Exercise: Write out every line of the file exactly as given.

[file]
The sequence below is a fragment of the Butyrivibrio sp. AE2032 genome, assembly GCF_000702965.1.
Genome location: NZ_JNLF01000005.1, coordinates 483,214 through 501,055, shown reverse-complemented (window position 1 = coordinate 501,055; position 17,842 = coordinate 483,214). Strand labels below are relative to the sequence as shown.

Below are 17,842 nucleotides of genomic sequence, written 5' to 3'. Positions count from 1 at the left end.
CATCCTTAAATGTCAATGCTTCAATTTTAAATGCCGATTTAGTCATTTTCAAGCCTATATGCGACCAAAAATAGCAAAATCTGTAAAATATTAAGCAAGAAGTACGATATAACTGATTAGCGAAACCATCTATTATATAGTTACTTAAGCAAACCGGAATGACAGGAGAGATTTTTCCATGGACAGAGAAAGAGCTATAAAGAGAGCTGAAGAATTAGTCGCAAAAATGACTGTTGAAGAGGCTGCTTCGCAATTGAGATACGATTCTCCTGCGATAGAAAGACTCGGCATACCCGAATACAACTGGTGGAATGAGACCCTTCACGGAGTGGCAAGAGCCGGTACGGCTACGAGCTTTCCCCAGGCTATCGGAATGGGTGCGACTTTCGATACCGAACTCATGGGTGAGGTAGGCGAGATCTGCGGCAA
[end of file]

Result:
The sequence below is a fragment of the Butyrivibrio sp. AE2032 genome, assembly GCF_000702965.1.
Genome location: NZ_JNLF01000005.1, coordinates 483,214 through 501,055, shown reverse-complemented (window position 1 = coordinate 501,055; position 17,842 = coordinate 483,214). Strand labels below are relative to the sequence as shown.

Below are 17,842 nucleotides of genomic sequence, written 5' to 3'. Positions count from 1 at the left end.
CATCCTTAAATGTCAATGCTTCAATTTTAAATGCCGATTTAGTCATTTTCAAGCCTATATGCGACCAAAAATAGCAAAATCTGTAAAATATTAAGCAAGAAGTACGATATAACTGATTAGCGAAACCATCTATTATATAGTTACTTAAGCAAACCGGAATGACAGGAGAGATTTTTCCATGGACAGAGAAAGAGCTATAAAGAGAGCTGAAGAATTAGTCGCAAAAATGACTGTTGAAGAGGCTGCTTCGCAATTGAGATACGATTCTCCTGCGATAGAAAGACTCGGCATACCCGAATACAACTGGTGGAATGAGACCCTTCACGGAGTGGCAAGAGCCGGTACGGCTACGAGCTTTCCCCAGGCTATCGGAATGGGTGCGACTTTCGATACCGAACTCATGGGTGAGGTAGGCGAGATCTGCGGCAA